Photo Credit: Phillip V. Caruso/HBO
There’s an absolutely brilliant scene about 15 minutes into David Mamet’s new film Phil Spector, which premieres Sunday on HBO. On a rainy night in 2007, attorney Linda Kenney Baden (Helen Mirren), who has been drafted onto Spector’s (Al Pacino) legal team by lead attorney Bruce Cutler (Jeffrey Tambor), arrives outside the Alhambra, Calif., mansion of the eccentric music mogul, who stands accused of murdering cocktail waitress and failed actress Lana Clarkson on Feb. 3, 2003.
The illumination on the grounds throws spooky shadows onto the house and, as Baden enters the abode, she finds herself in an almost surreal combination of Versailles and carnival fun house, with corridors leading to ornately over-decorated and overstuffed rooms connected by doors that often open the “wrong” way or lead to false entrances. The HBO press materials include a note by Mamet – who both wrote and directed the film, in addition to serving as an executive producer – that he wanted the scene to be evocative of a famous moment in Cocteau’s 1946 fantasy Beauty and the Beast, as Belle makes her way into the Beast’s forbidding castle for the first time. At the heart of the place, however, she finds not a fearsome monster as Belle does, but a shambling and seemingly harmless little man, sort of like the one Dorothy finds when she explores the inner sanctum of The Wizard of Oz.
This Phil Spector who welcomes Linda acts nothing like the volatile megalomaniac accused of shoving a pistol into Clarkson’s mouth and pulling the trigger on that fateful night. He seems instead to just be a weary old man who wants to relive his glory days in a rambling monologue as Linda tries to take in the staggering clutter of memorabilia, which we suspect may mirror the inner state of Spector’s mind on top of everything else. But although Linda previously had thought Spector’s defense was virtually unwinnable – after all, his chauffeur that night testified that, after a gunshot came from inside the house, Spector came out and said, “I think I just killed somebody” – Spector insists on his innocence, saying that the driver, who barely spoke English, misunderstood him when he said, “I think I should call somebody” to report what he says was Clarkson’s self-inflicted wound.
That scene is a major highlight of this new HBO Original, and there are other compelling moments as well, but Mamet has dealt something of a self-inflicted wound to the movie as a whole with the startling disclaimer he puts up at the beginning of the film: “This is a work of fiction. It’s not ‘based on a true story.’ It is a drama inspired by actual persons in a trial, but it is neither an attempt to depict the actual persons, nor to comment upon the trial or its outcome.”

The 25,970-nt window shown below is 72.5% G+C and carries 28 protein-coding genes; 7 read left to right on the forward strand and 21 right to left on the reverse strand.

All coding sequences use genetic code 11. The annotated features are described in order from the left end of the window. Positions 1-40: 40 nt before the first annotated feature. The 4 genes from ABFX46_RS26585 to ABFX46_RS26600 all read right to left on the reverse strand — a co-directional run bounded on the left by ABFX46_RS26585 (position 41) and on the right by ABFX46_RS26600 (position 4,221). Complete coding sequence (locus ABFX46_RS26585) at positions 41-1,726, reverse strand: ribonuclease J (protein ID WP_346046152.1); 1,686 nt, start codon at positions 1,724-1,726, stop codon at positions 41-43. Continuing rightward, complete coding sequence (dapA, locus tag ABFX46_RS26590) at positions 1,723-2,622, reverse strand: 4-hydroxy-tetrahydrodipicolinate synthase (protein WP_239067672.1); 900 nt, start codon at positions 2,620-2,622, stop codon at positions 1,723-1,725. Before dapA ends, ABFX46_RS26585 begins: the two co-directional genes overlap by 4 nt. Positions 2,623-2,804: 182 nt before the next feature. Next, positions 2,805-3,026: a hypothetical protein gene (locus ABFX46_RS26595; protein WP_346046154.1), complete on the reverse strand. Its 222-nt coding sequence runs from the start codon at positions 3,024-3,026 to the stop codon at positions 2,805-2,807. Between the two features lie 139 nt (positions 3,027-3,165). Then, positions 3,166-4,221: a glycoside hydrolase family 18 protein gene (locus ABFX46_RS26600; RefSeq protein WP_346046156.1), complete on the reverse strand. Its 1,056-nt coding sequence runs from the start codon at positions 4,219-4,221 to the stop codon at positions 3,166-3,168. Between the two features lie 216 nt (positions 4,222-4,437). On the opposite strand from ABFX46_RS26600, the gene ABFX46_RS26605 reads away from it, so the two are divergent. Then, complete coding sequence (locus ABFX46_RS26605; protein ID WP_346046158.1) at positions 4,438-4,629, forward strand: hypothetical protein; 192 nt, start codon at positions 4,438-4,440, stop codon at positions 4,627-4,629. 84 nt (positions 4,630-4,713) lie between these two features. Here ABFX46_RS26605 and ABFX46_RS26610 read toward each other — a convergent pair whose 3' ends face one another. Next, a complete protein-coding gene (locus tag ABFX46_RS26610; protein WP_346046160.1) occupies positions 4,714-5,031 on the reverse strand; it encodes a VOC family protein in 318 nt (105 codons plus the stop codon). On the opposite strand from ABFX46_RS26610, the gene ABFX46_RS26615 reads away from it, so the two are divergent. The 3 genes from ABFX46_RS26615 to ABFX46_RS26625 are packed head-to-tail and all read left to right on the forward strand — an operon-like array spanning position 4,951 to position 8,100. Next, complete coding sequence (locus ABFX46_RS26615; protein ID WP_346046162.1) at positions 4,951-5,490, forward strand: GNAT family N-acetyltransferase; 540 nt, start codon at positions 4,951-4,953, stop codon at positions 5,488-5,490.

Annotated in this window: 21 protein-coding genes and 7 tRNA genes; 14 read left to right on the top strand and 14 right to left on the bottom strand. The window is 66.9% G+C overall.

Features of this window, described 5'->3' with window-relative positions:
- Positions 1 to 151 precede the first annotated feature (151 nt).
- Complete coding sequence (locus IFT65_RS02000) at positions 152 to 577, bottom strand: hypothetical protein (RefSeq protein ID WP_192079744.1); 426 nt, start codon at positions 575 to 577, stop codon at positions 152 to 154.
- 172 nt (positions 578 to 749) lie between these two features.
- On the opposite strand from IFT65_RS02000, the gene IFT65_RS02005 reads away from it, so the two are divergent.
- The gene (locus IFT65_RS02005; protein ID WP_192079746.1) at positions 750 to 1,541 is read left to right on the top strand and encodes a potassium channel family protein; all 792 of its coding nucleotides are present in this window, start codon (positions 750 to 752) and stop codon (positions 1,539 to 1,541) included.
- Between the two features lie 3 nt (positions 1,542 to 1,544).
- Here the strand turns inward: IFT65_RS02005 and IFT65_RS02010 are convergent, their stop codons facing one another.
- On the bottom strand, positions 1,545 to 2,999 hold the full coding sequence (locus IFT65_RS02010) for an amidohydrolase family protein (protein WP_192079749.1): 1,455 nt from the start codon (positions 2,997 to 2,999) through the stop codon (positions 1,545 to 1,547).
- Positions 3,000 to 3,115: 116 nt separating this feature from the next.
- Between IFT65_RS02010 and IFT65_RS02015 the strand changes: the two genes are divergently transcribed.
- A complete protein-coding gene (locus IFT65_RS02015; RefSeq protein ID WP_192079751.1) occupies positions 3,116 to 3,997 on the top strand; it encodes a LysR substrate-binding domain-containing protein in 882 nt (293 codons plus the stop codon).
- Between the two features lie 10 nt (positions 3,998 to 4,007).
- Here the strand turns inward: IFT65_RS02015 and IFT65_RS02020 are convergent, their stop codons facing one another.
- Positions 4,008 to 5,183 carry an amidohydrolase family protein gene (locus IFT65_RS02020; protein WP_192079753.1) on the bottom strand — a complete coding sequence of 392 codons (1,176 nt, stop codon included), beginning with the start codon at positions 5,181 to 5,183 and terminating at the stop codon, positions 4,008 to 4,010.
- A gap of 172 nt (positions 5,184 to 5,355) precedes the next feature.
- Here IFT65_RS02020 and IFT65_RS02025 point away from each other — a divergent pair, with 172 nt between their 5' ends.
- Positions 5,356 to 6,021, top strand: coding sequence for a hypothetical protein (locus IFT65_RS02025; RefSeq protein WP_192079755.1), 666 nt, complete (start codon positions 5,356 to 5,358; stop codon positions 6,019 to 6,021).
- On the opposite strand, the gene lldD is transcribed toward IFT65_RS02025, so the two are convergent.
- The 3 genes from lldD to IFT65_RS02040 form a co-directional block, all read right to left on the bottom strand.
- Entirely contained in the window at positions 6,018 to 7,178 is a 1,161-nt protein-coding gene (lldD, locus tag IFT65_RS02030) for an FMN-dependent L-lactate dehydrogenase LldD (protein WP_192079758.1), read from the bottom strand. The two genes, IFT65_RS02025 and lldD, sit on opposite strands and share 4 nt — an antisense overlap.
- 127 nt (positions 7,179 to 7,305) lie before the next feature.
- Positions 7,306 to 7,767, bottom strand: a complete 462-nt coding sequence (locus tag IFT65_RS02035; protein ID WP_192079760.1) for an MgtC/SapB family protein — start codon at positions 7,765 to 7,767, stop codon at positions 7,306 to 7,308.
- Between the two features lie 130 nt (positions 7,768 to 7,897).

So, according to Mamet, Phil Spector apparently isn’t a courtroom drama or a reliably fact-based character study or a docudrama, which might leave the possibility that it’s a cerebral meditation on whether juries occasionally convict defendants simply because they don’t like them. But wait, Mamet isn’t commenting on the trial or its outcome, either.
That doesn’t leave a whole lot to hang a 90-minute film on, even when it’s written by one of America’s most dazzling wordsmiths and acted by a cast that includes two world-famous Oscar and Emmy winners who never have shared a dramatic screen together before. And it also robs Phil Spector of a lot of the dramatic urgency it might otherwise have.
As for the two star performances, both Mirren and Pacino are very good indeed. She has a somewhat easier task, since even if we allow for occasional fudging of details for the sake of drama, Linda Kenney Baden’s point of view is fairly easy to understand: As she spends more time with the defendant, she comes to believe that blood spatter evidence and other forensic tests strongly suggest that it would have been impossible for Spector to have shot Clarkson in the mouth at close range without being virtually painted in her blood, instead of having only a half-dozen small spots on his jacket. When a friend of Clarkson angrily confronts Linda and challenges her to prove that Spector didn’t do it, Linda calmly replies that her job is simply to prove that the hard evidence raises reasonable doubt that her client is guilty.
Pacino has a more challenging row to hoe, since he has to master some of Mamet’s characteristically dense verbal arias that make up Spector’s frequent rants and attempt to create a cohesive character out of a role that stubbornly remains, well, somewhat spectral. It’s a busy portrayal, to be sure, although thankfully Pacino never crosses the line where his performance is more a matter of quantity than quality. In a climactic scene, after spending extensive time and energy trying to prepare Spector for a risky appearance on the stand, Linda is stunned and dismayed when he turns up for this critical day in court with his hair in a mile-high gray Afro like a refugee from a clown college for senior citizens. Why is he doing this? Is he suffering from dementia? Angling for an insanity defense? Who knows?
That moment is the last part of the trial Mamet shows us. Pre-credit cards at the end advise us that, with Linda leading his defense, Spector’s first trial ended with a deadlocked jury; a second trial, in which Linda couldn’t participate due to some personal health issues, resulted in his conviction.
Mamet isn’t going to comment further on this, of course. But the jury at home is free to draw its own conclusions.